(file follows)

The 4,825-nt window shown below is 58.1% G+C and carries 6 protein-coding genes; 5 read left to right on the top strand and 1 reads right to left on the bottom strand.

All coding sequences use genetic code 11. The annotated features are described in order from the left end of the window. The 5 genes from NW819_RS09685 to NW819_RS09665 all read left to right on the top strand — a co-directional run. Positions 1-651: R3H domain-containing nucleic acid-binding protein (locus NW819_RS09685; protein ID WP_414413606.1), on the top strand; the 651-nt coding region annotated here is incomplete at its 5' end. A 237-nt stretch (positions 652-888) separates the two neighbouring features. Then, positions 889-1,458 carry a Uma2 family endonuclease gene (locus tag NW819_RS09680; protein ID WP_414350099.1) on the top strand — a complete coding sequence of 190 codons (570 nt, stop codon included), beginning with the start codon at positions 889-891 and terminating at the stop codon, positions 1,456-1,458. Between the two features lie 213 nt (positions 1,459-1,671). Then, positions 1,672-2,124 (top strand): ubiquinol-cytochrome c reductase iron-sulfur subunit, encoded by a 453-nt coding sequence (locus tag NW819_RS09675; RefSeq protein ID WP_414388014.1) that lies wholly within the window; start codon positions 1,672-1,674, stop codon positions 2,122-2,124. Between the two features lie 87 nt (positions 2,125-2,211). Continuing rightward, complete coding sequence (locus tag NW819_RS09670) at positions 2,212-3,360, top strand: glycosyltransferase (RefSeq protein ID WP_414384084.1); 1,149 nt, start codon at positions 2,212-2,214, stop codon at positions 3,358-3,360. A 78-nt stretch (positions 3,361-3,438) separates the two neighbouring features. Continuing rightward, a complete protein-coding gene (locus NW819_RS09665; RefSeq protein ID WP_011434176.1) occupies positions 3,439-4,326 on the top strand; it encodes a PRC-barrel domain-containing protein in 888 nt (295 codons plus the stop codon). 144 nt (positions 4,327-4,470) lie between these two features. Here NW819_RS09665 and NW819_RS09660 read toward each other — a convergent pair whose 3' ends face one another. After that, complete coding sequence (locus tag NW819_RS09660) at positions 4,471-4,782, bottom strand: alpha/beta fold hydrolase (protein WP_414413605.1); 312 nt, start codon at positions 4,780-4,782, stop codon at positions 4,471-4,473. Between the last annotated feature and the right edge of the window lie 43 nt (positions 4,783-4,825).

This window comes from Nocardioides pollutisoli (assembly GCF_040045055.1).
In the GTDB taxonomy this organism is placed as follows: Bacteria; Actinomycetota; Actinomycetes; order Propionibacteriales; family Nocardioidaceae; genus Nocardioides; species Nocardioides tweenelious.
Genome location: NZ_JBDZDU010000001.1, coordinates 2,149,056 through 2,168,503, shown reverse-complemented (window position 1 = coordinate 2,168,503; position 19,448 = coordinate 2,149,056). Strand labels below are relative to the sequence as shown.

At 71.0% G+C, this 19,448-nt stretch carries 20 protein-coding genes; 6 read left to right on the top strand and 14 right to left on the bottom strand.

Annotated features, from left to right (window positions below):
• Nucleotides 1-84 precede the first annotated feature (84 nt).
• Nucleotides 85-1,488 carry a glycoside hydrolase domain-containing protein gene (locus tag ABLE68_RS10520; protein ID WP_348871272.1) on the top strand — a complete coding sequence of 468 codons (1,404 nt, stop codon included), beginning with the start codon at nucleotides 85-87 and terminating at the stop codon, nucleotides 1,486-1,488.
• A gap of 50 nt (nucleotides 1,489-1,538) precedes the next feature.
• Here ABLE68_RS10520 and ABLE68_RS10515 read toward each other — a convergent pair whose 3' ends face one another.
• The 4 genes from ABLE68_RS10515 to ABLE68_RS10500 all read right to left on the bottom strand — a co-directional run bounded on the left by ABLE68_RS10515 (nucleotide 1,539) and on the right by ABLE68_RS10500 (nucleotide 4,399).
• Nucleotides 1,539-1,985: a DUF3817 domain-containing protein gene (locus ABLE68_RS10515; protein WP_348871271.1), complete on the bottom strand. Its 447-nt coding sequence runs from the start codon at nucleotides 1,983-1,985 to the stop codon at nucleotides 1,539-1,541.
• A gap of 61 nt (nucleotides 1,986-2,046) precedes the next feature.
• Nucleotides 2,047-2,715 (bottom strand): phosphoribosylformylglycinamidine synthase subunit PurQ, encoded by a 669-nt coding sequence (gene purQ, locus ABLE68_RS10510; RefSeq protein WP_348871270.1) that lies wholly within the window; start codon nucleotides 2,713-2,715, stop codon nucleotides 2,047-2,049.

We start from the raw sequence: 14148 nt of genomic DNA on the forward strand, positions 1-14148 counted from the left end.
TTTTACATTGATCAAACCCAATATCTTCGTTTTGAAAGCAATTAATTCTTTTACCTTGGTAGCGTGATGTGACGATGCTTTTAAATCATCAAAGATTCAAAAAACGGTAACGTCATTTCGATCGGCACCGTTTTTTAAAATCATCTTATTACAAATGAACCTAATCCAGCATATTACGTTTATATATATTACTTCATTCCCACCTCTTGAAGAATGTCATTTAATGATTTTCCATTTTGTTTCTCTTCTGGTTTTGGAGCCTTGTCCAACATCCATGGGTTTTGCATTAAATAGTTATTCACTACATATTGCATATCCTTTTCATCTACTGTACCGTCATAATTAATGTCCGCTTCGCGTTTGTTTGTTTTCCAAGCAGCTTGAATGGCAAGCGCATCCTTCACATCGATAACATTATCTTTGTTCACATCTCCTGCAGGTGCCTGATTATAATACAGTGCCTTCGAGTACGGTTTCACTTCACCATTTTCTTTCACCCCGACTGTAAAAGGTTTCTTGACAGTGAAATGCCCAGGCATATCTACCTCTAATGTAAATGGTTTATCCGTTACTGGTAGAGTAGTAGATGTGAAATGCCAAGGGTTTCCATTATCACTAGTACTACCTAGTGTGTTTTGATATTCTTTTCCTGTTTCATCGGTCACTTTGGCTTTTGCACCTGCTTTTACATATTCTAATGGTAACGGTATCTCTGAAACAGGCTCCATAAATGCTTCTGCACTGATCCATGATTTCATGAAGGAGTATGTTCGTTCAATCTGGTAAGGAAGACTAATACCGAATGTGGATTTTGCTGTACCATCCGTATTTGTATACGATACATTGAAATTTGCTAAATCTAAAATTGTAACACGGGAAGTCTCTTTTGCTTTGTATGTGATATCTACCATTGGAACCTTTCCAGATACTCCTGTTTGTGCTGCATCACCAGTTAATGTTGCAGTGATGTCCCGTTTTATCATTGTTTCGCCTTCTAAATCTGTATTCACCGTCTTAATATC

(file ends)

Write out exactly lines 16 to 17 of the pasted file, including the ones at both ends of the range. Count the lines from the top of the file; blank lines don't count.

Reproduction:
We start from the raw sequence: 14148 nt of genomic DNA on the forward strand, positions 1-14148 counted from the left end.
TTTTACATTGATCAAACCCAATATCTTCGTTTTGAAAGCAATTAATTCTTTTACCTTGGTAGCGTGATGTGACGATGCTTTTAAATCATCAAAGATTCAAAAAACGGTAACGTCATTTCGATCGGCACCGTTTTTTAAAATCATCTTATTACAAATGAACCTAATCCAGCATATTACGTTTATATATATTACTTCATTCCCACCTCTTGAAGAATGTCATTTAATGATTTTCCATTTTGTTTCTCTTCTGGTTTTGGAGCCTTGTCCAACATCCATGGGTTTTGCATTAAATAGTTATTCACTACATATTGCATATCCTTTTCATCTACTGTACCGTCATAATTAATGTCCGCTTCGCGTTTGTTTGTTTTCCAAGCAGCTTGAATGGCAAGCGCATCCTTCACATCGATAACATTATCTTTGTTCACATCTCCTGCAGGTGCCTGATTATAATACAGTGCCTTCGAGTACGGTTTCACTTCACCATTTTCTTTCACCCCGACTGTAAAAGGTTTCTTGACAGTGAAATGCCCAGGCATATCTACCTCTAATGTAAATGGTTTATCCGTTACTGGTAGAGTAGTAGATGTGAAATGCCAAGGGTTTCCATTATCACTAGTACTACCTAGTGTGTTTTGATATTCTTTTCCTGTTTCATCGGTCACTTTGGCTTTTGCACCTGCTTTTACATATTCTAATGGTAACGGTATCTCTGAAACAGGCTCCATAAATGCTTCTGCACTGATCCATGATTTCATGAAGGAGTATGTTCGTTCAATCTGGTAAGGAAGACTAATACCGAATGTGGATTTTGCTGTACCATCCGTATTTGTATACGATACATTGAAATTTGCTAAATCTAAAATTGTAACACGGGAAGTCTCTTTTGCTTTGTATGTGATATCTACCATTGGAACCTTTCCAGATACTCCTGTTTGTGCTGCATCACCAGTTAATGTTGCAGTGATGTCCCGTTTTATCATTGTTTCGCCTTCTAAATCTGTATTCACCGTCTTAATATC